Overall the event gave a great overview of the wide range of careers available in Public International Law. It painted a colourful picture of the exciting opportunities open to students and all the speakers spoke with great enthusiasm about their respective areas. Whether it is drafting EU treaties or catching fishermen in Sierra Leone, the importance of international law is as relevant as ever and the City Law School recognised this in the form of the LLM in Public International Law. I, for one, left the event with a new found appreciation of International Law.
The international law talk held at City University on the 8th March provided an invaluable insight into an area of law that is growing and proving to be more and more relevant in our increasingly globalised world.
As well as presenting City’s new LLM in Public International Law, the talk featured four speakers who shared their varying experiences within the field of international law.
One of the speakers was Professor Peter Slinn; formerly Head of the Law department and Director of International studies and Diplomacy at SOAS, he is currently Professor of Law at the University of Notre Dame.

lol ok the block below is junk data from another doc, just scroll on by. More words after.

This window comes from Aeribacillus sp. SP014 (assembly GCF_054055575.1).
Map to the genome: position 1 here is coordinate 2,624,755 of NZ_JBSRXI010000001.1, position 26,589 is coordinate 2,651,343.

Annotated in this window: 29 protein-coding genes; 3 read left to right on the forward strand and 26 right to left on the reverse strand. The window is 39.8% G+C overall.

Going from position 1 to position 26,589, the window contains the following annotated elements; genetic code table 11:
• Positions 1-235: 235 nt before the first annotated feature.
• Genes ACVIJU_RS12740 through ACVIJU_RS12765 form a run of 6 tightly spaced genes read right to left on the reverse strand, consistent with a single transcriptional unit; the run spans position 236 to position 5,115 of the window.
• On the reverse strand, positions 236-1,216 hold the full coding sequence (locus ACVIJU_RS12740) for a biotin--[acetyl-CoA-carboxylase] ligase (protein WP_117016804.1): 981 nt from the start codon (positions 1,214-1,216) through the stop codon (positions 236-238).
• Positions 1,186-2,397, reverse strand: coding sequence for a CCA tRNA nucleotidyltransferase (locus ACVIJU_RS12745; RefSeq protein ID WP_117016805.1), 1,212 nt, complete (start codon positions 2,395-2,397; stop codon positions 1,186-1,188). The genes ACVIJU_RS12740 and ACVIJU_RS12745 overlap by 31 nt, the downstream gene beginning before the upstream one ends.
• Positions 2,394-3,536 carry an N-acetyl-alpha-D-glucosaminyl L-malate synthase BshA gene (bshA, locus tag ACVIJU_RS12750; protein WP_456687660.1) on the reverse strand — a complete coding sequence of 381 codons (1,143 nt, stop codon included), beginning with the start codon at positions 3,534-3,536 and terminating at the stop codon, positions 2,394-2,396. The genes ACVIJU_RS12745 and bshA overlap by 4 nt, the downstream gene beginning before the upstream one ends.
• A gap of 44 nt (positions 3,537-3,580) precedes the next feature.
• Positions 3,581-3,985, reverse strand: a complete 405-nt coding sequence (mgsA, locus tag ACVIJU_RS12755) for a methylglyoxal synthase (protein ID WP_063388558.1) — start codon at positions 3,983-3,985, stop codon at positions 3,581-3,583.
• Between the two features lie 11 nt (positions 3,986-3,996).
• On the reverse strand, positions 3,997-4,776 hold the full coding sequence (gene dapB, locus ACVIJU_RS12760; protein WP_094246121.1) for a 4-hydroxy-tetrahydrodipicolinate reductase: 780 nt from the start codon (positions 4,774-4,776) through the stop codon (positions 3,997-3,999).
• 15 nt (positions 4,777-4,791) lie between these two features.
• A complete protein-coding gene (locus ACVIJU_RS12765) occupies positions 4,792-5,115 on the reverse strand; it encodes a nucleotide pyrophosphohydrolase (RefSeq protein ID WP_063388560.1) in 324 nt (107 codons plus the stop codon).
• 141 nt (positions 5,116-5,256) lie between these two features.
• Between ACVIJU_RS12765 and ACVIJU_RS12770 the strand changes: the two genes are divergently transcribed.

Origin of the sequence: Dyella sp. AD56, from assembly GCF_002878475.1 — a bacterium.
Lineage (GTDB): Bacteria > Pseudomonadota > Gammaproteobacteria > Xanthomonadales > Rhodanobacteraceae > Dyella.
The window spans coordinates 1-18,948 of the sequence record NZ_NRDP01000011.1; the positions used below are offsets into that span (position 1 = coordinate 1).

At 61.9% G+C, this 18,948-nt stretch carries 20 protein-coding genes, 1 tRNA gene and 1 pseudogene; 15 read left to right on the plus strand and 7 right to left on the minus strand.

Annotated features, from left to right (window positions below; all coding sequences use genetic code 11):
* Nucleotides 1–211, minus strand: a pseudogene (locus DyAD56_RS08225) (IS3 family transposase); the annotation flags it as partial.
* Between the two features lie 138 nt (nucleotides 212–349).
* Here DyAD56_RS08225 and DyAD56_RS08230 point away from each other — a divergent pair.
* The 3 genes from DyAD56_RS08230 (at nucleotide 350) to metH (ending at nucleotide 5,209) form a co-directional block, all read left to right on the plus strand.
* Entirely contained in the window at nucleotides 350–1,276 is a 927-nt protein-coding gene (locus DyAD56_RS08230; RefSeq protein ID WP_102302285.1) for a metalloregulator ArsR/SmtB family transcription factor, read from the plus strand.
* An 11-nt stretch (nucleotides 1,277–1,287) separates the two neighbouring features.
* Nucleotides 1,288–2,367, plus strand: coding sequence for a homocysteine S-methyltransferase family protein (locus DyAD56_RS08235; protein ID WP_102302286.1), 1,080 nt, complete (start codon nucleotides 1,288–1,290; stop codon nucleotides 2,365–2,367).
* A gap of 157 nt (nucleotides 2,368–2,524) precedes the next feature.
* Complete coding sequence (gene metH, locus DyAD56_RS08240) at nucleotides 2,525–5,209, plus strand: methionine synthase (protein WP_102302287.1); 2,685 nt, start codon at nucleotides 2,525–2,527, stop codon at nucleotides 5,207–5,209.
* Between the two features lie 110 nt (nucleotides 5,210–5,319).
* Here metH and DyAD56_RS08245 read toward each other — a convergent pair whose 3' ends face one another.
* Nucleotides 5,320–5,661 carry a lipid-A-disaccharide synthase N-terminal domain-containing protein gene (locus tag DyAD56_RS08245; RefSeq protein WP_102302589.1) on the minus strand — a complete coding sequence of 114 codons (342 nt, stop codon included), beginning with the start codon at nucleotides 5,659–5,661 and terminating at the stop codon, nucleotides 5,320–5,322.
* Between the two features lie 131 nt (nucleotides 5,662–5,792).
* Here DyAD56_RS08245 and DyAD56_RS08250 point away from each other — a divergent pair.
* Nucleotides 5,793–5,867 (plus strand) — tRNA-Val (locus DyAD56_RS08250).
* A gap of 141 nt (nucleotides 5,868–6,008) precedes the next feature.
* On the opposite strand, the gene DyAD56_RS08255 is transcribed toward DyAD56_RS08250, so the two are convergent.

Having qualified as a solicitor in 1967, he began his career as a legal adviser in the Foreign and Commonwealth Office. His experience as a practitioner and as an academic in the field allows for a great depth of perspective on the growing importance of this area of law, an area he says has vastly developed since his qualification as a solicitor: pointing out the fact that in 1967 there were very few textbooks on international law in itself underlines its growing importance in modern society.